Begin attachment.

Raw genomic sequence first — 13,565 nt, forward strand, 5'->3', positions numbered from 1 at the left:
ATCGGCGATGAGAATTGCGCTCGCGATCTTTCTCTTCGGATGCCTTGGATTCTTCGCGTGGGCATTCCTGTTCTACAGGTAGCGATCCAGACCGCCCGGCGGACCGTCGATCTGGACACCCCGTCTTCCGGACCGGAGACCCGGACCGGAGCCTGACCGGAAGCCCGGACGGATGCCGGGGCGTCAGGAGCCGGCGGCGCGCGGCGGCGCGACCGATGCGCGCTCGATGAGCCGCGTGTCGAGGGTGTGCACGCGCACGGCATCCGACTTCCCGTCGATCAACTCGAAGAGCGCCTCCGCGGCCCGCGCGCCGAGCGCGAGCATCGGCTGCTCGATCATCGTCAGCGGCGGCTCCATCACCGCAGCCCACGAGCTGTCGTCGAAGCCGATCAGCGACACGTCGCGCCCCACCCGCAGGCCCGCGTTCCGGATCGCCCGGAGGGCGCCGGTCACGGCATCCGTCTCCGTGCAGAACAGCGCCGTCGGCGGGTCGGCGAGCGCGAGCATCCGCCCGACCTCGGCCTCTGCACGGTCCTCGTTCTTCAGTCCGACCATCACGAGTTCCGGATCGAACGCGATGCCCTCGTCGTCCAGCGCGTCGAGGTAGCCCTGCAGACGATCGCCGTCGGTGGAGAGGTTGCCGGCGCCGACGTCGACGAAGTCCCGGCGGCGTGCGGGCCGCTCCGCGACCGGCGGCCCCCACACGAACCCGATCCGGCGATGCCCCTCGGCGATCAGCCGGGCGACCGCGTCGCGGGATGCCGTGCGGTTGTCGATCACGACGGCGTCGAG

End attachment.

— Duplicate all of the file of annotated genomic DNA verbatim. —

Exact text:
Raw genomic sequence first — 13,565 nt, forward strand, 5'->3', positions numbered from 1 at the left:
ATCGGCGATGAGAATTGCGCTCGCGATCTTTCTCTTCGGATGCCTTGGATTCTTCGCGTGGGCATTCCTGTTCTACAGGTAGCGATCCAGACCGCCCGGCGGACCGTCGATCTGGACACCCCGTCTTCCGGACCGGAGACCCGGACCGGAGCCTGACCGGAAGCCCGGACGGATGCCGGGGCGTCAGGAGCCGGCGGCGCGCGGCGGCGCGACCGATGCGCGCTCGATGAGCCGCGTGTCGAGGGTGTGCACGCGCACGGCATCCGACTTCCCGTCGATCAACTCGAAGAGCGCCTCCGCGGCCCGCGCGCCGAGCGCGAGCATCGGCTGCTCGATCATCGTCAGCGGCGGCTCCATCACCGCAGCCCACGAGCTGTCGTCGAAGCCGATCAGCGACACGTCGCGCCCCACCCGCAGGCCCGCGTTCCGGATCGCCCGGAGGGCGCCGGTCACGGCATCCGTCTCCGTGCAGAACAGCGCCGTCGGCGGGTCGGCGAGCGCGAGCATCCGCCCGACCTCGGCCTCTGCACGGTCCTCGTTCTTCAGTCCGACCATCACGAGTTCCGGATCGAACGCGATGCCCTCGTCGTCCAGCGCGTCGAGGTAGCCCTGCAGACGATCGCCGTCGGTGGAGAGGTTGCCGGCGCCGACGTCGACGAAGTCCCGGCGGCGTGCGGGCCGCTCCGCGACCGGCGGCCCCCACACGAACCCGATCCGGCGATGCCCCTCGGCGATCAGCCGGGCGACCGCGTCGCGGGATGCCGTGCGGTTGTCGATCACGACGGCGTCGAG